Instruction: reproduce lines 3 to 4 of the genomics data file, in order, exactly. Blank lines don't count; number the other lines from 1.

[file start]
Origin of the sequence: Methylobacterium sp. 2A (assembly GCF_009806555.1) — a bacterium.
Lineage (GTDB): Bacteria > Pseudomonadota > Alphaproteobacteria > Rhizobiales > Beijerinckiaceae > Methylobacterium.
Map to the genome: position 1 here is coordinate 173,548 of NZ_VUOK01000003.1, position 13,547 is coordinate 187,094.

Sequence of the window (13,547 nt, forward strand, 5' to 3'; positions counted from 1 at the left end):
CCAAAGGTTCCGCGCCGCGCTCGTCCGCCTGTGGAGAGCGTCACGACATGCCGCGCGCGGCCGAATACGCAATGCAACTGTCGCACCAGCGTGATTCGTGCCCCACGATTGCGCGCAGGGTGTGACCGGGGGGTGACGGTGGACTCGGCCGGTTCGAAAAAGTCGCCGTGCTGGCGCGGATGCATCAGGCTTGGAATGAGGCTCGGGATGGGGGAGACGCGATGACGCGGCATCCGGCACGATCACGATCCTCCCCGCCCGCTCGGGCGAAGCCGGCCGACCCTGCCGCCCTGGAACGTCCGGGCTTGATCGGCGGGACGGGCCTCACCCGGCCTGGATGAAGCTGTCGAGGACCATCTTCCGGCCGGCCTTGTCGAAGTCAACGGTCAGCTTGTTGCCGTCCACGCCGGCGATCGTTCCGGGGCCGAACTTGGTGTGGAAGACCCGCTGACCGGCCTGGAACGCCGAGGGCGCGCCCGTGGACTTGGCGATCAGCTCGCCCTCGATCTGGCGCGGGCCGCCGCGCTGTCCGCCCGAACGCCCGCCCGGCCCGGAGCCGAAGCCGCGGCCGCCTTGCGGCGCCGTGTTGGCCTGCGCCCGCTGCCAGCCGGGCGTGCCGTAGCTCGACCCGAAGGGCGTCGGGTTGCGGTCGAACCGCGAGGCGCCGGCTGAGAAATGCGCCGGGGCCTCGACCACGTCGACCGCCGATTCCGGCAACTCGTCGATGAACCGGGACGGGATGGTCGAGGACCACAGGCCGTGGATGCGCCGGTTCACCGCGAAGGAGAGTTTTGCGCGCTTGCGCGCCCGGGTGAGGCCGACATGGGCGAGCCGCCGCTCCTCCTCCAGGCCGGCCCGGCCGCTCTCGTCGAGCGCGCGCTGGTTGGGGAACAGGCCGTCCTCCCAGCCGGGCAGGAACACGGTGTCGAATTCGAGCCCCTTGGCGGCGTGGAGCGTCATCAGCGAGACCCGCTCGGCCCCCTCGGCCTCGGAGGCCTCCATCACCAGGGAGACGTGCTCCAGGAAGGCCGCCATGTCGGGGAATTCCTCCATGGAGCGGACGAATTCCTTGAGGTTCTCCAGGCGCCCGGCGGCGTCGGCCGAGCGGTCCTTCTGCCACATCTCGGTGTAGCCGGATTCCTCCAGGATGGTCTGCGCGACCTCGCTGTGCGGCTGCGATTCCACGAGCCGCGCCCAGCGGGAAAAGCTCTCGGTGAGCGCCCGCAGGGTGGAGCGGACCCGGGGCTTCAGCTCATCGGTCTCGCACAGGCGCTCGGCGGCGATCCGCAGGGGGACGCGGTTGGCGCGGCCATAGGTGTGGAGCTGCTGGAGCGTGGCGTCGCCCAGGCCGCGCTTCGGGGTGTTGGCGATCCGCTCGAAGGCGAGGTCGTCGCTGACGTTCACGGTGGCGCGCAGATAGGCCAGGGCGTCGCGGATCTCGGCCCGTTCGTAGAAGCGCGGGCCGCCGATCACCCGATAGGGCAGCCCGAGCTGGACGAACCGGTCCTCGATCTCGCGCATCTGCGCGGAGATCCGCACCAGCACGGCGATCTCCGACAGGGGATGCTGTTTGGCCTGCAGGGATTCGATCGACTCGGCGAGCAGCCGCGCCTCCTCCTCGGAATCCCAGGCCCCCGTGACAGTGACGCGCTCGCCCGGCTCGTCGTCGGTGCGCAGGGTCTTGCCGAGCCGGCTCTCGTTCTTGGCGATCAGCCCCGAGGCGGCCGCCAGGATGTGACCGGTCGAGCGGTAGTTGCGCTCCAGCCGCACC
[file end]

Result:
Map to the genome: position 1 here is coordinate 173,548 of NZ_VUOK01000003.1, position 13,547 is coordinate 187,094.

Sequence of the window (13,547 nt, forward strand, 5' to 3'; positions counted from 1 at the left end):